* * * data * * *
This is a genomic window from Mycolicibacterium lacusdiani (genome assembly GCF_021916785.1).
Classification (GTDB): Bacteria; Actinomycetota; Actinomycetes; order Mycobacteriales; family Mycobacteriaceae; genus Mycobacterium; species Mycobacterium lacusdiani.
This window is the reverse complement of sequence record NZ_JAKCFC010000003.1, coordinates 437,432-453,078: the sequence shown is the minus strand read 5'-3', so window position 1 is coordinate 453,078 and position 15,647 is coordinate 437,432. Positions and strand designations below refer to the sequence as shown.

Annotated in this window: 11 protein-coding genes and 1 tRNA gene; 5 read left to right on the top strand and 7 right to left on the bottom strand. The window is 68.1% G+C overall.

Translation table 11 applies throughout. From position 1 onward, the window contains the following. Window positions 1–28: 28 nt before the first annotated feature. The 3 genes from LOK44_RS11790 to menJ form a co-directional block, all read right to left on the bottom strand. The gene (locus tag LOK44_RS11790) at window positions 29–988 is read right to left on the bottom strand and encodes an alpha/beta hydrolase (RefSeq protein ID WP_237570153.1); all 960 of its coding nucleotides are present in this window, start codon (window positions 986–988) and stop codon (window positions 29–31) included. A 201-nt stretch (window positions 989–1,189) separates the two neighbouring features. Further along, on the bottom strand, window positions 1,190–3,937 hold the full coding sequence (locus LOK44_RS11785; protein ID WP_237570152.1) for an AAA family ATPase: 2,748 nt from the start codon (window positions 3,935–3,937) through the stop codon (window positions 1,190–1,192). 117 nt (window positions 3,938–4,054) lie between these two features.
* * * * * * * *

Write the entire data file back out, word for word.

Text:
This is a genomic window from Mycolicibacterium lacusdiani (genome assembly GCF_021916785.1).
Classification (GTDB): Bacteria; Actinomycetota; Actinomycetes; order Mycobacteriales; family Mycobacteriaceae; genus Mycobacterium; species Mycobacterium lacusdiani.
This window is the reverse complement of sequence record NZ_JAKCFC010000003.1, coordinates 437,432-453,078: the sequence shown is the minus strand read 5'-3', so window position 1 is coordinate 453,078 and position 15,647 is coordinate 437,432. Positions and strand designations below refer to the sequence as shown.

Annotated in this window: 11 protein-coding genes and 1 tRNA gene; 5 read left to right on the top strand and 7 right to left on the bottom strand. The window is 68.1% G+C overall.

Translation table 11 applies throughout. From position 1 onward, the window contains the following. Window positions 1–28: 28 nt before the first annotated feature. The 3 genes from LOK44_RS11790 to menJ form a co-directional block, all read right to left on the bottom strand. The gene (locus tag LOK44_RS11790) at window positions 29–988 is read right to left on the bottom strand and encodes an alpha/beta hydrolase (RefSeq protein ID WP_237570153.1); all 960 of its coding nucleotides are present in this window, start codon (window positions 986–988) and stop codon (window positions 29–31) included. A 201-nt stretch (window positions 989–1,189) separates the two neighbouring features. Further along, on the bottom strand, window positions 1,190–3,937 hold the full coding sequence (locus LOK44_RS11785; protein ID WP_237570152.1) for an AAA family ATPase: 2,748 nt from the start codon (window positions 3,935–3,937) through the stop codon (window positions 1,190–1,192). 117 nt (window positions 3,938–4,054) lie between these two features.